David Ayres helps Kidney Foundation of Canada promote emergency fund
David Ayres is experiencing more than 15 minutes of fame, and he’s using his time in the limelight to help a good cause. Ayres is teaming up with the Kidney Foundation of Canada to create an emergency fund.
As an added bonus, Ayres notes that June and Russ Jones of Ottawa will match donations up to $50K.
Ayres rose to fame as a 42-year-old Zamboni driver and emergency backup who helped the Carolina Hurricanes beat the Toronto Maple Leafs. Things only took off from there.
The Hurricanes went on to sell David Ayres T-shirts. Upper Deck issued Ayres hockey cards, and the Hockey Hall of Fame even put his stick on display. Even the NHL loosened up about trying to prevent other emergency backup situations.
David Ayres explains his own experiences as a kidney transplant recipient
With all of that in mind, it’s fantastic that Ayres is giving back.
Here is part of Ayres’ message via the Kidney Foundation of Canada’s website:
As a kidney patient and transplant recipient, I know that coping with dialysis treatments and its effects are challenging in the best of times. Now that our world is turned upside down due to the pandemic, I’m jumping in to help with another emergency situation.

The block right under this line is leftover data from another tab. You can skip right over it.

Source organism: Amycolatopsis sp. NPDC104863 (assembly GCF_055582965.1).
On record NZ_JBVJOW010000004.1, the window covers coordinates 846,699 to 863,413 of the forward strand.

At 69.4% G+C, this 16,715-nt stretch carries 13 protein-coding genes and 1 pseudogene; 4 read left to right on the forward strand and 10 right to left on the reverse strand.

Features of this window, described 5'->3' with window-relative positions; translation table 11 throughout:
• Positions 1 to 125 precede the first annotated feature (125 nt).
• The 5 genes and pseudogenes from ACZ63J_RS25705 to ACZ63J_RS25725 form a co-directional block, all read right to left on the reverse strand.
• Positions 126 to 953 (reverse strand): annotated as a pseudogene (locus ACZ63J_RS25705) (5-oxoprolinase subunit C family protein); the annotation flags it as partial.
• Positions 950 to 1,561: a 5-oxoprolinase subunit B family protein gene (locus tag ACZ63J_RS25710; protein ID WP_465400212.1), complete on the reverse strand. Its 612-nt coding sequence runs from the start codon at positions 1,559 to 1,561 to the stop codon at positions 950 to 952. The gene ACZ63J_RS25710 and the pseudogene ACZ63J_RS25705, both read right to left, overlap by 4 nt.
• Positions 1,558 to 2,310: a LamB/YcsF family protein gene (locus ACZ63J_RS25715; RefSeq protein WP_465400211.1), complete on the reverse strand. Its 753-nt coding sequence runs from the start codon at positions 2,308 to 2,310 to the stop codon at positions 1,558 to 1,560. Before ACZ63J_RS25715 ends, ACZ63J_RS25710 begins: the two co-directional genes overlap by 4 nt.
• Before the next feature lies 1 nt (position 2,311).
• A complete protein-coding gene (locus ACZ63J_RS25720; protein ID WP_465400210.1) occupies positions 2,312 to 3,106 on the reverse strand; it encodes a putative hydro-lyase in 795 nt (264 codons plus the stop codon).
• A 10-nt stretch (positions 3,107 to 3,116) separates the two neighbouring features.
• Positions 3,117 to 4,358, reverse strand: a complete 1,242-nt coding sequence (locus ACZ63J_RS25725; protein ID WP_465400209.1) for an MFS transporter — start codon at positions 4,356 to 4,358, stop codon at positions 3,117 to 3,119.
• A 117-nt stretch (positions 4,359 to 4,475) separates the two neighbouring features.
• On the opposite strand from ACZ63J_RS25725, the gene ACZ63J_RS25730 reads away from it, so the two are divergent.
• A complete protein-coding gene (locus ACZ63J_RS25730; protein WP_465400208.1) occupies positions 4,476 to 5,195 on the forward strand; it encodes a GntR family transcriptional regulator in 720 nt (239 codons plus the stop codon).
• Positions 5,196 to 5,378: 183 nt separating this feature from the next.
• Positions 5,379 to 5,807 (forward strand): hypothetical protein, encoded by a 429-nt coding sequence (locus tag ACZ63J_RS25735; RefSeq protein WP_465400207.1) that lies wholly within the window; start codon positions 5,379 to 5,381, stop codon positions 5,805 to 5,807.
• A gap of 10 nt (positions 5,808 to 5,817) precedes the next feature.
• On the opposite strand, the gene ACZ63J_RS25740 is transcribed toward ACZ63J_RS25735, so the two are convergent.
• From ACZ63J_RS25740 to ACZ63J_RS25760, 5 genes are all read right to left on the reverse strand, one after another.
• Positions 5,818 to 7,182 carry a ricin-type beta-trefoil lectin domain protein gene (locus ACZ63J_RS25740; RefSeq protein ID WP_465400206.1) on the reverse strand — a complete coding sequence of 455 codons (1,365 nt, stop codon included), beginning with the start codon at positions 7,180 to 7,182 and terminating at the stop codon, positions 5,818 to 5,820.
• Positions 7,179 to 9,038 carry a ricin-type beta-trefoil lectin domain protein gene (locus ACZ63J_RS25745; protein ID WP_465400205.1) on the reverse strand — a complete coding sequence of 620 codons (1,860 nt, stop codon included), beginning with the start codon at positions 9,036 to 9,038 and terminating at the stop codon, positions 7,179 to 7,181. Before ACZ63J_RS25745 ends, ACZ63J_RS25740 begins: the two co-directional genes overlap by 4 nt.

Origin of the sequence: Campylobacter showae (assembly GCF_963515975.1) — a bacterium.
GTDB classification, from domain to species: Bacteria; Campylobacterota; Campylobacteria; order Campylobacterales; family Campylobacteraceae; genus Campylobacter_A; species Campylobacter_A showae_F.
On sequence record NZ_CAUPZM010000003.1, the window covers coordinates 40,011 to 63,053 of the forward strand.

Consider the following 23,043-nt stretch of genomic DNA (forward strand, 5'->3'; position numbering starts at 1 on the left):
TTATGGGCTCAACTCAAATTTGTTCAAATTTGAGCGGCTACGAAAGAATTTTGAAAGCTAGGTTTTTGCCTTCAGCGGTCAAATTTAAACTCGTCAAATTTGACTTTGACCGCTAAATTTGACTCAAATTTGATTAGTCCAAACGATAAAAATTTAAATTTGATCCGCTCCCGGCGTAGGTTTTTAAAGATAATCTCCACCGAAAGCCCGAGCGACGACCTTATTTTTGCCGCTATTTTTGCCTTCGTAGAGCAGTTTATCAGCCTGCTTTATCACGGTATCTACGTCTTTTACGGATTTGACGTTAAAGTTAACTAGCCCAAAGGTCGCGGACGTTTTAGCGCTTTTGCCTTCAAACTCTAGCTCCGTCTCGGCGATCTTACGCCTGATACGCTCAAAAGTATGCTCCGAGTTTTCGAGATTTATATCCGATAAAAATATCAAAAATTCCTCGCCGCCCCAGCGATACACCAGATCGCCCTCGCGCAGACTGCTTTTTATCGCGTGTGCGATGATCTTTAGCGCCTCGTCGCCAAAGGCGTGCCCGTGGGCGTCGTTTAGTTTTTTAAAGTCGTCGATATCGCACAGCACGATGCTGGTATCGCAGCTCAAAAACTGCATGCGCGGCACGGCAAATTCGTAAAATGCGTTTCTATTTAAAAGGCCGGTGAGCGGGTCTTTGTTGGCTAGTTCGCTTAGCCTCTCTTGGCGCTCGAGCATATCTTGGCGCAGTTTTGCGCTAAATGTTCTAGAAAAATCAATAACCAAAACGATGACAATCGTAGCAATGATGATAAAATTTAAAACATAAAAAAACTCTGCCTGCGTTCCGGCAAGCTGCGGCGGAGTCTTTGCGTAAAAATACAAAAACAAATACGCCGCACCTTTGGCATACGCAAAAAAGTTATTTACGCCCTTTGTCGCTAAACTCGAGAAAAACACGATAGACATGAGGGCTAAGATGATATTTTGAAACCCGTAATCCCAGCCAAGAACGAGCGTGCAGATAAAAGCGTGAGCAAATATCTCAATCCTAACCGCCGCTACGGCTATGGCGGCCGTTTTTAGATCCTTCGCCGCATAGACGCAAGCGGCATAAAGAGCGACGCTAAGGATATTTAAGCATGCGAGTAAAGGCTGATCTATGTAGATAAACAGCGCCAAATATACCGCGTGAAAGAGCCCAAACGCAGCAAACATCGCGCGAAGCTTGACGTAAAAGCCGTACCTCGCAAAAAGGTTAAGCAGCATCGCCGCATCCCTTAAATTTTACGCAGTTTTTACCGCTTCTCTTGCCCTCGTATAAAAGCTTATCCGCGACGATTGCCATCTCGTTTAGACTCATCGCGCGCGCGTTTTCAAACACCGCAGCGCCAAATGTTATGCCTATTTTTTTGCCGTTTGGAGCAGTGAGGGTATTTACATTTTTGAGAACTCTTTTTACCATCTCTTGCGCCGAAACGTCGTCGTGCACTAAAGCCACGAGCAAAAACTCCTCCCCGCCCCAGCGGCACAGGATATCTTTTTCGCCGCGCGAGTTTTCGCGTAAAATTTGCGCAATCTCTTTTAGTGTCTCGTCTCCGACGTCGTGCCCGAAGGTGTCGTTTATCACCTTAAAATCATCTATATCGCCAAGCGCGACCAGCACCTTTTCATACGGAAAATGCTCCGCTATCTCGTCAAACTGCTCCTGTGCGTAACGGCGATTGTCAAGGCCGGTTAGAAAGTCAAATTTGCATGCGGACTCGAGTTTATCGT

Patients are reaching out more than ever to access the Kidney Foundation programs and services they need to cope emotionally and financially.
This increased demand means there is an equally urgent need for the Foundation to have the resources available to provide this support.
I need your help to make sure kidney patients get the help they need.
Ayres expanded upon those experiences during an interview with Global News Radio 980 CFPL. He detailed daunting experiences of isolation, and the draining process of going through dialysis.
Ayres wants to raise money for others dealing with kidney issues. With so much attention understandably paid to dealing with COVID-19, Ayres wants to help draw attention to another worthy cause. After all, many aren’t as lucky as Ayres, who received help from family members.
“Dialysis takes a lot out of you,” Ayres said in that interview. “So to be able to try and even drive home afterwards… once I kind of got into mine a little more, I was able to do that, but at the beginning, you can’t.”
This was already a feel-good story. If Ayres can help raise money for those in need, it will get even better.